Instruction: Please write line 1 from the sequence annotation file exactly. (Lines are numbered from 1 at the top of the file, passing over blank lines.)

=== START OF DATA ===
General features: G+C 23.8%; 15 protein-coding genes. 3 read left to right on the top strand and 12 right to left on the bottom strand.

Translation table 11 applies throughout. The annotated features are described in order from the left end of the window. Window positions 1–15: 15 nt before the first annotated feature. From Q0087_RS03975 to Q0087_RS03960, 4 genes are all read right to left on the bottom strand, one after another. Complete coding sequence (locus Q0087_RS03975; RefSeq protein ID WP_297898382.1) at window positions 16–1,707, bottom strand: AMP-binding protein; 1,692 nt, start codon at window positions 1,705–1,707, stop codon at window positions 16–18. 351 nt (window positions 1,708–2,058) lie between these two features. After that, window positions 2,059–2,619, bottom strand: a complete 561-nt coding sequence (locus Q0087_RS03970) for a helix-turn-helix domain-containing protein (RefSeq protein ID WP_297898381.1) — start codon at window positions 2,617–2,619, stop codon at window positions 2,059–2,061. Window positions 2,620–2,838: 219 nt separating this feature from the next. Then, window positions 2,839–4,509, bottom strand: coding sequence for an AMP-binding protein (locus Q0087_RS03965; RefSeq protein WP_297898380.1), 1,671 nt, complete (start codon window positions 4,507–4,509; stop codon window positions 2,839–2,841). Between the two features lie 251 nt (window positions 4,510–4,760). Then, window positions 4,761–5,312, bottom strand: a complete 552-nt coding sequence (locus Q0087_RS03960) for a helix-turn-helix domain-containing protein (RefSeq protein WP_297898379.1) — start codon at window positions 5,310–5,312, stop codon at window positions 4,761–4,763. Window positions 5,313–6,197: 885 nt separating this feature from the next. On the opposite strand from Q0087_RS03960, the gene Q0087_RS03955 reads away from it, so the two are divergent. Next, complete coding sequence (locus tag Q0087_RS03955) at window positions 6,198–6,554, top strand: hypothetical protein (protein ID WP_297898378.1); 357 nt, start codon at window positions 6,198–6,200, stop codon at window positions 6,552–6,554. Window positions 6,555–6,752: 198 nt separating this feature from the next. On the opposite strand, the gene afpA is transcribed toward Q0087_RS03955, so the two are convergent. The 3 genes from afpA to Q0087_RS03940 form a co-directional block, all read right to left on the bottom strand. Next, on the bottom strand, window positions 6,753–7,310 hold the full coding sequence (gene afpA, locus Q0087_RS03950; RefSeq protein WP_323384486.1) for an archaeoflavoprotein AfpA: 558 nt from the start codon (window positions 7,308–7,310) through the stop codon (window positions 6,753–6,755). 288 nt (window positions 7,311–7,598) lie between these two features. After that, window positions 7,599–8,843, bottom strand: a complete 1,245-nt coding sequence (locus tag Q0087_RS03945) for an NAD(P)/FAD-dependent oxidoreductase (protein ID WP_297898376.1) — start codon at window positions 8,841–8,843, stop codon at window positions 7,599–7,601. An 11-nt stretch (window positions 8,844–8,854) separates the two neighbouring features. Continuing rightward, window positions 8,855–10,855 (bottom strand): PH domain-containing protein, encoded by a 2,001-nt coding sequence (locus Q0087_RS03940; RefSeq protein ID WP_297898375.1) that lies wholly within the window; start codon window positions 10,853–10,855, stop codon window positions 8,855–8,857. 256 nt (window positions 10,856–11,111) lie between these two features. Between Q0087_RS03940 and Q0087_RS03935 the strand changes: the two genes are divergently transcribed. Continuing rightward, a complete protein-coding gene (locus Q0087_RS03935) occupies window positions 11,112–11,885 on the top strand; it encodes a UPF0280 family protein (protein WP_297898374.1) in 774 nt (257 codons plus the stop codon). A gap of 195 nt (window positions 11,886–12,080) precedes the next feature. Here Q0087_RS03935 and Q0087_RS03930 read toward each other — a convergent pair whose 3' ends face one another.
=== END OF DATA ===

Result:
General features: G+C 23.8%; 15 protein-coding genes. 3 read left to right on the top strand and 12 right to left on the bottom strand.